Inflammatory cytokines, via their interaction with central nervous system mechanisms, induce a constellation of behavioral responses, which was first described in animals as sickness behavior as a result of infection.21 Sickness behavior includes disturbance in sleep–wake activity with alterations in measures of sleep continuity and architecture, decreases in daytime activity, as well as decreased interest in feeding, grooming, and socializing. Although the adaptive significance of these behaviors is not known, it is thought that these sickness behaviors allow the “sick” animals to more efficiently mobilize immune defenses against an unwanted pathogen.22 Several lines of evidence support the role of inflammatory cytokines in driving these behavioral responses. Central or peripheral stimulation with cytokines (IL-1β or TNF-α) or endotoxin [lipopolysaccharide (LPS)] leads to decreased activity, hypersomnia, decreased feeding behavior, learning impairment, and social withdrawal.23,24 Conversely, antagonism of central cytokine activity via immunoneutralization or receptor-mediated blockade (eg, administration of IL-1 receptor antagonist) blocks the behavioral effects of peripheral immune activation. Further studies have found that the vagus nerve transduces the peripheral inflammatory signal to the brain; vagotomy has been found to attenuate sickness behavior responses but not to alter plasma levels or cytokine production by peritoneal macrophages.11,25 Importantly, the vagal pathway seems to impact behavioral, but not necessarily febrile, response to inflammation.26
Coupled with regulation of behavioral responses to inflammatory challenge, inflammatory cytokines induce associated alterations in the regulation of the hypothalamic–pituitary–adrenal (HPA) axis. For example, first described as “endogenous pyrogen,” IL-1β has been found to increase HPA axis function via the activation of corticotrophin-releasing factor in the paraventricular nucleus of the hypothalamus.27 In turn, such HPA activation is thought to have counterregulatory effects and to dampen and control the inflammatory response, thus, defining a negative feedback loop.
The physiologic linkages between inflammation and HPA axis activation suggest the possibility that stress, which is well known to have effects on HPA axis activation, might have a role in the pathophysiology of the immune-to-brain communication. Indeed, there seems to be a cross-sensitization between stressors and cytokines. Exposure to stress, for instance, sensitizes the peripheral as well as central cytokine responses. For example, after administration of a stressor such as inescapable electric shock, an immune challenge such as a dose of bacterial LPS is associated with an augmented inflammatory response as compared with a response in animals not previously exposed to stress.28 Reciprocally, after IL-1 has been previously given, subsequent administration of inescapable electric shock induces an exaggerated HPA response for up to 2 to 3 weeks after the cytokine was given.29 Additionally, sensitization can also occur when the same cytokine is administered twice at an interval of several days or weeks, and it affects both cytokine-sensitive neurotransmitter metabolism and pituitary–adrenal responsiveness to cyokines.30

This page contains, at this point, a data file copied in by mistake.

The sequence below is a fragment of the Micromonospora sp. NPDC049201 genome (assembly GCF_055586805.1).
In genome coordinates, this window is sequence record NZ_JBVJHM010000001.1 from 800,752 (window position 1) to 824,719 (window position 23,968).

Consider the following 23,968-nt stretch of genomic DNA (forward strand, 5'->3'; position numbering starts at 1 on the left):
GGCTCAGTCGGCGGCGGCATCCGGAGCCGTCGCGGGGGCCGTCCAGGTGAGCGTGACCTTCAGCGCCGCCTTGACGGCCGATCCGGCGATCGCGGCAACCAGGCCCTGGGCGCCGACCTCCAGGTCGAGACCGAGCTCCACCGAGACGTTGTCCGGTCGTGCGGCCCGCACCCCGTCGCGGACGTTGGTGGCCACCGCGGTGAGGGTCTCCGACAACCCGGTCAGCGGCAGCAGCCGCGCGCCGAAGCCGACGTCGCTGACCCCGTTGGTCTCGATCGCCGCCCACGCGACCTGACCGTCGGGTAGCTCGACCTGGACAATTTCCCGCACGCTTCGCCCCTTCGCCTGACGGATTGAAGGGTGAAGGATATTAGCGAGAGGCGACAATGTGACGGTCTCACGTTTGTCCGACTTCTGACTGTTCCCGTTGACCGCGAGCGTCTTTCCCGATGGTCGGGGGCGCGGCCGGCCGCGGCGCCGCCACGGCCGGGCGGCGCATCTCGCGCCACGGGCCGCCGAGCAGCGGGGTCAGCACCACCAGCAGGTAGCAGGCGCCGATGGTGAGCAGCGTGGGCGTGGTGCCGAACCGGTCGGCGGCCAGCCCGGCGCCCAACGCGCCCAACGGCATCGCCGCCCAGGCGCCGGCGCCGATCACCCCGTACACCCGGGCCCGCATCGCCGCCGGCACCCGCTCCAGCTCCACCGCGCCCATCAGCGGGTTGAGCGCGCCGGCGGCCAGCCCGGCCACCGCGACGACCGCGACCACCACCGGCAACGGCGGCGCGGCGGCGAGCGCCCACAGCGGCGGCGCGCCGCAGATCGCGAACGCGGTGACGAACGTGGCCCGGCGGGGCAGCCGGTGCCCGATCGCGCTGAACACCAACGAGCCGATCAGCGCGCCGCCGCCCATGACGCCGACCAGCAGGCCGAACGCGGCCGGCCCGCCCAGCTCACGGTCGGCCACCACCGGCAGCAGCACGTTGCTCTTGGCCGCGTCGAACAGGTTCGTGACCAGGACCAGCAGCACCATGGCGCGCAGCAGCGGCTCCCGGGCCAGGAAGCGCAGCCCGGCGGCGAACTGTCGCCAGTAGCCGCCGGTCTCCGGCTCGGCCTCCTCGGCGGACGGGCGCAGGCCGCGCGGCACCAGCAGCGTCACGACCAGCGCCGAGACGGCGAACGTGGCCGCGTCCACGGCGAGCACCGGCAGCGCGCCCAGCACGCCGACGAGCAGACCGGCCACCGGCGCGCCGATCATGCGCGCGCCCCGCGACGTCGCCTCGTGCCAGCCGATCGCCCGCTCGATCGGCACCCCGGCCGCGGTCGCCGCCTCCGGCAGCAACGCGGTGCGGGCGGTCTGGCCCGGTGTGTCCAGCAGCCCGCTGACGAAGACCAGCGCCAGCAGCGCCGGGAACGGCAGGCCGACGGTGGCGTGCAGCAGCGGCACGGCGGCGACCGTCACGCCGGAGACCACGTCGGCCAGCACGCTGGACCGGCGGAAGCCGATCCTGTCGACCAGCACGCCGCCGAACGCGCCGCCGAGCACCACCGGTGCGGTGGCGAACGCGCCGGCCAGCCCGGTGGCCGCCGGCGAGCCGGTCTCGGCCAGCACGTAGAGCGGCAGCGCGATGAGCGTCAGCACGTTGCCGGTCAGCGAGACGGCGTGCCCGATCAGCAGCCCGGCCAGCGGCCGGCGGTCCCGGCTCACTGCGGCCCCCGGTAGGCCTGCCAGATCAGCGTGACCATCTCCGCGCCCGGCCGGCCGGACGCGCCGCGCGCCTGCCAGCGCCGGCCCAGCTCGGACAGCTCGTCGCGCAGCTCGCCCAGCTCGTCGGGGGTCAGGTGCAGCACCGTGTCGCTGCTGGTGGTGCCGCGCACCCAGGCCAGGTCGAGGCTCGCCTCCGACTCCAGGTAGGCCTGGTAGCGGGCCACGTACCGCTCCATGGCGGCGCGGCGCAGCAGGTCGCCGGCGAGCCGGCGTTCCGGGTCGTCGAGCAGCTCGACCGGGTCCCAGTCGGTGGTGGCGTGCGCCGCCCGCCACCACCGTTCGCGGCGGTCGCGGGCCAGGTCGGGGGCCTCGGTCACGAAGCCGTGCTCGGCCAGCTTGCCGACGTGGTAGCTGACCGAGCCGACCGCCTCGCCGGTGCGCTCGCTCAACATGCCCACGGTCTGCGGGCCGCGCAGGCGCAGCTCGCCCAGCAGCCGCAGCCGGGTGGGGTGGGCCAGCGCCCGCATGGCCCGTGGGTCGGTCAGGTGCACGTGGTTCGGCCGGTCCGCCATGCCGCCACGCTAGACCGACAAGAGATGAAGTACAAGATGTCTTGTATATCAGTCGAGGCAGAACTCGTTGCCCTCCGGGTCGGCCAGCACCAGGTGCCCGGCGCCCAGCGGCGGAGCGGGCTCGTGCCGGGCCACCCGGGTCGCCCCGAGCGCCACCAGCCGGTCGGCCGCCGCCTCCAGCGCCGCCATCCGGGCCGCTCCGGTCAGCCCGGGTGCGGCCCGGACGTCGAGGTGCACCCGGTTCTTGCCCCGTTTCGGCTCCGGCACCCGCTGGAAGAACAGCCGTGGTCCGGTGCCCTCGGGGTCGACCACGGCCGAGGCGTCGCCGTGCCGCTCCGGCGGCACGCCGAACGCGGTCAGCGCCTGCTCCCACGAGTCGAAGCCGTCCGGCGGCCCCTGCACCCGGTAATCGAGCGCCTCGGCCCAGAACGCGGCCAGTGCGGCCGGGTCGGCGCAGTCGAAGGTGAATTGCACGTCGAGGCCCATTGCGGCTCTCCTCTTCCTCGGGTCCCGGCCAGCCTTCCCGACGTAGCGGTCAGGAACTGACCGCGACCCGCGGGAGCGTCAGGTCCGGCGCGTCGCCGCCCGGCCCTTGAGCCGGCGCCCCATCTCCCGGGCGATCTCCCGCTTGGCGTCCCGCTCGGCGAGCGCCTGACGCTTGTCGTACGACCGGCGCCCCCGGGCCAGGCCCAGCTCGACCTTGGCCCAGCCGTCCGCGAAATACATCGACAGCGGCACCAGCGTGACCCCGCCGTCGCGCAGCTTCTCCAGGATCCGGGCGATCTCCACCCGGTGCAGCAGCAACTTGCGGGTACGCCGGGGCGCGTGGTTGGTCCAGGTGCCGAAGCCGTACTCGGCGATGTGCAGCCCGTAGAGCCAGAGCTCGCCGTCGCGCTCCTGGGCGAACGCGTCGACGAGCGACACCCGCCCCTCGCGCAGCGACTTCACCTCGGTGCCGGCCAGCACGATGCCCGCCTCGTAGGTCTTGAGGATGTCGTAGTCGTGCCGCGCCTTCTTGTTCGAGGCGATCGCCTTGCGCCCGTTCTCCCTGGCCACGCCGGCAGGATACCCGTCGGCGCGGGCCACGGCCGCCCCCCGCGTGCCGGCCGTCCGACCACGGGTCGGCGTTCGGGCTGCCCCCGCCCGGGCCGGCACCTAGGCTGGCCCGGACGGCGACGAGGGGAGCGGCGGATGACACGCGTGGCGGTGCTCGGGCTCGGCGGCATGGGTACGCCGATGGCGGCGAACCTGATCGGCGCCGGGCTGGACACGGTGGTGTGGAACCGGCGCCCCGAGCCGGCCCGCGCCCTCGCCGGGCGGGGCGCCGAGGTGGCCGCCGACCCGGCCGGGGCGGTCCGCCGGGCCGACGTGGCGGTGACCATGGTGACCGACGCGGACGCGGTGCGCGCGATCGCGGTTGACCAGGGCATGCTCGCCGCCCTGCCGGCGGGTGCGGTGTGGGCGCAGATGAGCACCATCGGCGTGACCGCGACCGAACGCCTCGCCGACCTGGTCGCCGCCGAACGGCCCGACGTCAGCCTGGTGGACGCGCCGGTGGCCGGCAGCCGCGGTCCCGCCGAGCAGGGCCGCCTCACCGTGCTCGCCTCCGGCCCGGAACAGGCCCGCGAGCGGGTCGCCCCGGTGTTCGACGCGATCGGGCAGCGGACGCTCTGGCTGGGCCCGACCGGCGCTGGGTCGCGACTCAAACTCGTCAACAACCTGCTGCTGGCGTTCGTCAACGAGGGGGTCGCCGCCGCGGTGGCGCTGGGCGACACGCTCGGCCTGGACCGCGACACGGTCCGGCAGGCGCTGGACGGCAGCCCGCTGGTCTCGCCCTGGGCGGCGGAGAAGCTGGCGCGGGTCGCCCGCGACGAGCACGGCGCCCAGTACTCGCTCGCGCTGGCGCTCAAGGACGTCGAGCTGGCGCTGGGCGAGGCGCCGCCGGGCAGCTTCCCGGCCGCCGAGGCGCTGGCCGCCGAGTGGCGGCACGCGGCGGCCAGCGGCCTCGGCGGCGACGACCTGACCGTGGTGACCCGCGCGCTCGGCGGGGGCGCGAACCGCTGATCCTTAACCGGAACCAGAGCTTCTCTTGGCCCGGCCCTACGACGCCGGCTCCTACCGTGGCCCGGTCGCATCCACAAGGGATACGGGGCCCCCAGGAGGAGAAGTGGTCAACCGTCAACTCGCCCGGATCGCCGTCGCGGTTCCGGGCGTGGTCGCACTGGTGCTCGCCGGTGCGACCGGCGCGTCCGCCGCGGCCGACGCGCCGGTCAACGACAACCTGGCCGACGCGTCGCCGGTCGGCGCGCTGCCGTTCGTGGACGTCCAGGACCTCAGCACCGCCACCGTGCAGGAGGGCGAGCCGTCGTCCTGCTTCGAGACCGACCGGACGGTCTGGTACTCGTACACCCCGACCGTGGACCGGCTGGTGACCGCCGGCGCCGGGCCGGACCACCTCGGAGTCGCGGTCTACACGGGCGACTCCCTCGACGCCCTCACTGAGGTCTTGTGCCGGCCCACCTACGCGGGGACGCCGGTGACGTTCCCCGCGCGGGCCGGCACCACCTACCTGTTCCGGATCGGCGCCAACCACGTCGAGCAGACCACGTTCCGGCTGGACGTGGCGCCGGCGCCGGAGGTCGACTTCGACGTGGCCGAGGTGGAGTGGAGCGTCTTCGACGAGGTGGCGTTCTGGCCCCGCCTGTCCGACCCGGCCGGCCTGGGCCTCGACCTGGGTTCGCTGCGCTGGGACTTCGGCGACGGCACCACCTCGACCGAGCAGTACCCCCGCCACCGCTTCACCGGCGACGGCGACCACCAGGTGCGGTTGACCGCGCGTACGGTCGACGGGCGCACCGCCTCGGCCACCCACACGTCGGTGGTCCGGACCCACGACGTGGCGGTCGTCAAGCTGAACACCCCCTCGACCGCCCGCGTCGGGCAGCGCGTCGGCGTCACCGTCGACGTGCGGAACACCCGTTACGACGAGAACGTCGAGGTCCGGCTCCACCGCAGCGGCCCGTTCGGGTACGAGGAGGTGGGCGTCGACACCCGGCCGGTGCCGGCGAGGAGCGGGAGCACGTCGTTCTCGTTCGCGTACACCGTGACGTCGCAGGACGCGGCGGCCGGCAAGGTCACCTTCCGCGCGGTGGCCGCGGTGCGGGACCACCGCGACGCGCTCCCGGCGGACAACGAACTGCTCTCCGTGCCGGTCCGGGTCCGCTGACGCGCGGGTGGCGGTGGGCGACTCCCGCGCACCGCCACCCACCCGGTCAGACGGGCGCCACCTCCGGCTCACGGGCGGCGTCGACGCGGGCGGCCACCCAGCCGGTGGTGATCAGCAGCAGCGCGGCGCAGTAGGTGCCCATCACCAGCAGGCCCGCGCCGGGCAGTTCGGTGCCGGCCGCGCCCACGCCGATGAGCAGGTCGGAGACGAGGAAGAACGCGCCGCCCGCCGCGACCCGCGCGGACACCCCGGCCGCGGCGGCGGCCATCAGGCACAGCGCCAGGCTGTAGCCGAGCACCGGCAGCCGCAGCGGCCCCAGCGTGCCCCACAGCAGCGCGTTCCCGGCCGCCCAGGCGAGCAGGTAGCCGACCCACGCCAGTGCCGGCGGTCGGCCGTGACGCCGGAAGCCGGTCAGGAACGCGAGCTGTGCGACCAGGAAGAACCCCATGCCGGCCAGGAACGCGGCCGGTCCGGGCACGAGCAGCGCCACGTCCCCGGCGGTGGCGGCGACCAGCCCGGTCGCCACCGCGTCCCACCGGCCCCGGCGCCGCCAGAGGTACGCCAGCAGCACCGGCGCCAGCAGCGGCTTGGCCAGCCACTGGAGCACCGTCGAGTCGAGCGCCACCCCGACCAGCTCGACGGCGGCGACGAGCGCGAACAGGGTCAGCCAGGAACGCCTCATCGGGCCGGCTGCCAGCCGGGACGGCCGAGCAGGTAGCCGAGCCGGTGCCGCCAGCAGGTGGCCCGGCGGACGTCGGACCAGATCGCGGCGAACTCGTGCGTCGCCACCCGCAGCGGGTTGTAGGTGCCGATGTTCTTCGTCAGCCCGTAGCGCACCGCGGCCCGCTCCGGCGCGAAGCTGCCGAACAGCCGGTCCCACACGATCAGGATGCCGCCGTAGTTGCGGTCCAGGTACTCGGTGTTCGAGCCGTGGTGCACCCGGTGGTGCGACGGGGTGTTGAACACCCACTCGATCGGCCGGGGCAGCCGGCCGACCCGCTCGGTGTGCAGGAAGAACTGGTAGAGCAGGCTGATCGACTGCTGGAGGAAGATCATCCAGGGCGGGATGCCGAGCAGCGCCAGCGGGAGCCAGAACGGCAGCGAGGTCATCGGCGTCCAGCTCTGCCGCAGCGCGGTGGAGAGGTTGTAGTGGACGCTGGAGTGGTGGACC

Further data show that stressful stimuli have independent effects on inflammatory biology dynamics. Acute stressors activate inflammatory cytokines and their signaling pathways [eg, nuclear factor kappa B (NF-κB)] both in the periphery and in the brain.31,32 In addition, data from rats indicate that stress can activate microglia in the brain and increase their sensitivity to immunologic stimuli such as LPS. Such activation of IL-1 in the brain reduces the expression of brain-derived neurotrophic factor (BDNF), which may have further effects on behavior; BDNF is believed to play a pivotal role in neuronal growth and development, learning, synaptic plasticity, and ultimately behavioral disorders.33
Activation of the sympathetic nervous system and the release of catecholamines that bind to α- and β-adrenergic receptors on relevant cells are thought to mediate the effects of stress on brain inflammatory pathways.32,34 Conversely, activation of the parasympathetic nervous system via the release of acetylcholine seems to inhibit inflammatory signaling pathways (eg, NF-κB),35 suggesting that sympathetic and parasympathetic pathways have opposing influences on inflammatory responses during stress.